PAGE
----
Cross-Platform SIMD / Paralel?


#1

Not sure how to expose this, but my old Wusik Station code is mostly Assembly with SIMD instructions. What I do is process blocks of 4 voices on each call, as the 32 bit SIMD registers (SSE) can handle 4 numbers at once. But, I wonder, is there a better way to handle this so my code is cross-platform even on machines without SSE/SIMD/compiler-Assembly-support?

I don’t know exactly what I’m looking for, so please, be patient with me on this. :oops:

I remember reading about paralelization, but I couldn’t understand how to make this work with my 4 voice-block code. Would this be the trick on making a code that is not tied to one type of cpu/compiler?

I could share my filter code here made with assembly if that helps.

Thanks for now.


#2

Well, any machine has SSE nowadays so I wouldn’t bother much.

However you should looks at intrinsics instead of inline assembly

http://msdn.microsoft.com/en-us/library/y0dh78ez(VS.71).aspx

as you can’t use assembly code directly when building a 64bits version with Visual c++ for example.

In any case, you can check this
http://www.threadingbuildingblocks.org/
and/or
http://software.intel.com/en-us/intel-ipp/

SSE and multithreaded in order to use multiple core are really two different things.


#3

Thanks, I mean SSE, not multi-core. But what I wonder is will the code also be able to compile for targets without SSE? For instance, iPhone? That’s what I was trying to explain but couldn’t. :wink:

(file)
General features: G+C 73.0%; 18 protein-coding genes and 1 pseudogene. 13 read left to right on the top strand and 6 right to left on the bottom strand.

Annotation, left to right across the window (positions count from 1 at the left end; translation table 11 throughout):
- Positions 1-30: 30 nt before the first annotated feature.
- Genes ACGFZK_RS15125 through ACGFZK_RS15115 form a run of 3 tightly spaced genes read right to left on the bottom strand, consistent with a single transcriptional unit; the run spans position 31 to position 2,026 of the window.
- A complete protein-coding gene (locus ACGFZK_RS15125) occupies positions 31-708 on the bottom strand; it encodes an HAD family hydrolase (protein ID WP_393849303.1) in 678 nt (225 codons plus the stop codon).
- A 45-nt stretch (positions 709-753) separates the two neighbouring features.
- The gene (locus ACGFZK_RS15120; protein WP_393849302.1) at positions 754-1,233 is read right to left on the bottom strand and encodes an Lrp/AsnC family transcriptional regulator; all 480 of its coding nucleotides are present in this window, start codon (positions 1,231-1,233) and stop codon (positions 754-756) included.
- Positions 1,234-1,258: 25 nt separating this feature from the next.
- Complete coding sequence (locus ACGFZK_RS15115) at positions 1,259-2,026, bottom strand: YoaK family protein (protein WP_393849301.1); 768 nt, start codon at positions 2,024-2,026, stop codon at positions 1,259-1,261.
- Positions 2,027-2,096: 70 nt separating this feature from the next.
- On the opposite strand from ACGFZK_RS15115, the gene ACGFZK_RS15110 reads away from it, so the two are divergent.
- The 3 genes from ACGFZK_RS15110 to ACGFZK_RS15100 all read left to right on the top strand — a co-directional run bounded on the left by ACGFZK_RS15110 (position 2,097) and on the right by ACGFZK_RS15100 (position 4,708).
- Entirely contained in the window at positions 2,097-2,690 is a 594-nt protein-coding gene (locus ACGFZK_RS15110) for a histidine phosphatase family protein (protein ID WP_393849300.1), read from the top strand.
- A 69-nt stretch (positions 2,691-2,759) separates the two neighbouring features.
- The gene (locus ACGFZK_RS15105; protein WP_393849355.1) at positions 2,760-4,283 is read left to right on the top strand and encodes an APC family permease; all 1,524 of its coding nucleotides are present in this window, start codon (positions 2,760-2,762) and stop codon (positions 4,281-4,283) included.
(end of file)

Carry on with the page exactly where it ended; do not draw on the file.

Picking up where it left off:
#4

You may want to look into creating your own vector library, where you use conditional compilation to choose how each platform implements SIMD.

For example, I have a lightweight vector library, that calls the Apple Accelerate framework on OSX. Right now, it defaults to unoptimized C++ on Windows, but I am going to wrap the relevant Intel Performance Primitives in the next few days. This will give me vector operations that work on Macs (G4, G5 and Intel) and Windows.

Sean Costello


#5

I wonder if anyone had news on this. :wink:

Wk


#6

What sort of news?

As an update: I ended up not using the Intel Performance Primitives. I didn’t have a lot of operations, and it ended up being less time (and money) to use the Microsoft intrinsics in VisualStudio, and keep my Accelerate framework code for the Mac.

With regards to your original question, having 4 parallel voices is probably the smartest way of using SIMD on the PC and Mac. I don’t know about the parallelization of the ARM used in the iPhone - it might be 2-way SIMD. It gets trickier if you have parallel signal processing blocks, and you also want to process blocks of samples at a time.

Sean Costello